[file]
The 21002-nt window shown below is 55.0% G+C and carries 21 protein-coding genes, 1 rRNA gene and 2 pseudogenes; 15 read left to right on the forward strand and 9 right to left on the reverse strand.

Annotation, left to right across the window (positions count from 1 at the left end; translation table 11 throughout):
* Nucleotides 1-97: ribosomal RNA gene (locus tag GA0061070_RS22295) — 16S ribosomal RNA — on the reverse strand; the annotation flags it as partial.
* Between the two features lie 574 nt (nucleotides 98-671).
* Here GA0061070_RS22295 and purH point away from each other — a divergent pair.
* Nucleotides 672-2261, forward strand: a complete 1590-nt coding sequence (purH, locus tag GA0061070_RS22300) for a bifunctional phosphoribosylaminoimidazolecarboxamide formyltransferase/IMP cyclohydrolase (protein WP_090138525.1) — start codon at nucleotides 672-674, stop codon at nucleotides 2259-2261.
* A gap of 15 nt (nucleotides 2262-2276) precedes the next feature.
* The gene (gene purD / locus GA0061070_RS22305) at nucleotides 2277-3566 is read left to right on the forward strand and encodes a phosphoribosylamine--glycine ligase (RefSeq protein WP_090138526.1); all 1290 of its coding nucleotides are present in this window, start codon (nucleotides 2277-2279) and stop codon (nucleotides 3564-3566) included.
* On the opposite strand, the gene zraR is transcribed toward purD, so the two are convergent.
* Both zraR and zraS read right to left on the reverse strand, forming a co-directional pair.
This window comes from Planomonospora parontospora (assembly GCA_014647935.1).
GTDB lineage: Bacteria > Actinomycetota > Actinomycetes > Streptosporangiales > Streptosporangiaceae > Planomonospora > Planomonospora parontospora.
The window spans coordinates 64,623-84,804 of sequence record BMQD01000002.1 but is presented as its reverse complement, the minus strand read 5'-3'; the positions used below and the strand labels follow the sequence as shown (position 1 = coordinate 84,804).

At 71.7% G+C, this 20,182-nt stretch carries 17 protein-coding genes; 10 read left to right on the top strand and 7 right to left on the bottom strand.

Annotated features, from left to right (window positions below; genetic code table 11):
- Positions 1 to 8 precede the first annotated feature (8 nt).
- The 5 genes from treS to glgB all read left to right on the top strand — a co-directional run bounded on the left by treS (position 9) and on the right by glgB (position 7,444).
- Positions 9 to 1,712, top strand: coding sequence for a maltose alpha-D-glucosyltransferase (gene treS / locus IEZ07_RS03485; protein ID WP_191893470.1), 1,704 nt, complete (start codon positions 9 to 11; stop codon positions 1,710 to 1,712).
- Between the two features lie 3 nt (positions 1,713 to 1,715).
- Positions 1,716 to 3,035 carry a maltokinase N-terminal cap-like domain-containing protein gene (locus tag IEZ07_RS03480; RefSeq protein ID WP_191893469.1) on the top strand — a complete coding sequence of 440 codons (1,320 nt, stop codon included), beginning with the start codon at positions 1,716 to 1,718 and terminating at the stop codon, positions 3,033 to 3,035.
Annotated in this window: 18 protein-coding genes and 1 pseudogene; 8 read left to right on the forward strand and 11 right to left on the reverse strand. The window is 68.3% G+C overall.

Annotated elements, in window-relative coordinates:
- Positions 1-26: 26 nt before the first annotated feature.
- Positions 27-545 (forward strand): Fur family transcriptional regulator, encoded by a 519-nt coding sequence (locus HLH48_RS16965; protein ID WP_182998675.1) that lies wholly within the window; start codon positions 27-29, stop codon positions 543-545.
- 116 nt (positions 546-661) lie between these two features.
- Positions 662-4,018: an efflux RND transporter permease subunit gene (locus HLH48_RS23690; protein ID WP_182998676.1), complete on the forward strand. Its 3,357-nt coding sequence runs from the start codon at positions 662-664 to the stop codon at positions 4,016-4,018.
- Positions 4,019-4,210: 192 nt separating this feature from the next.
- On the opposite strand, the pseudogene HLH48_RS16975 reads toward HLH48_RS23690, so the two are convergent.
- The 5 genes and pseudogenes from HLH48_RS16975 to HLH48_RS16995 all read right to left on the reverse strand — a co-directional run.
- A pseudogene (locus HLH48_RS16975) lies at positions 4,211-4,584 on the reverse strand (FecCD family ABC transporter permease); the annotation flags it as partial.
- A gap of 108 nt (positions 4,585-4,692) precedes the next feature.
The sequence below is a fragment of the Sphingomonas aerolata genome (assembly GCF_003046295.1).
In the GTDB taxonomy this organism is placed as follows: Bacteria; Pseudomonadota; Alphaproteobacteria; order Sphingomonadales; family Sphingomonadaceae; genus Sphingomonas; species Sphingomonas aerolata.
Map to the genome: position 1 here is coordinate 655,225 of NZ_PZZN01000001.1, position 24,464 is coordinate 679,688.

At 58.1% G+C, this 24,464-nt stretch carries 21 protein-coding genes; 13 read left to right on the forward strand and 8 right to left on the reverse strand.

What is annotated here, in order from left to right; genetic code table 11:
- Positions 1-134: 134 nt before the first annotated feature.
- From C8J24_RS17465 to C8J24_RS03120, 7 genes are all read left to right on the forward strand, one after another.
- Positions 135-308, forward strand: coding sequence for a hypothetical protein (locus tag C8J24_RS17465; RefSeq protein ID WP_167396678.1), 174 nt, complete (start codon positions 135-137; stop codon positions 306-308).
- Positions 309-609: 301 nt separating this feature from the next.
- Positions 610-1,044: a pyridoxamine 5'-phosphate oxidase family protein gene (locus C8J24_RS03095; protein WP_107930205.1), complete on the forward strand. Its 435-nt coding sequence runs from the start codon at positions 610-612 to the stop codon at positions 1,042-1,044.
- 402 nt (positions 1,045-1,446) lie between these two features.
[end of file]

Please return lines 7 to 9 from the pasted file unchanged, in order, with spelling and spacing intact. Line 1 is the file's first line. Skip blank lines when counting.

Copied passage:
* A gap of 15 nt (nucleotides 2262-2276) precedes the next feature.
* The gene (gene purD / locus GA0061070_RS22305) at nucleotides 2277-3566 is read left to right on the forward strand and encodes a phosphoribosylamine--glycine ligase (RefSeq protein WP_090138526.1); all 1290 of its coding nucleotides are present in this window, start codon (nucleotides 2277-2279) and stop codon (nucleotides 3564-3566) included.
* On the opposite strand, the gene zraR is transcribed toward purD, so the two are convergent.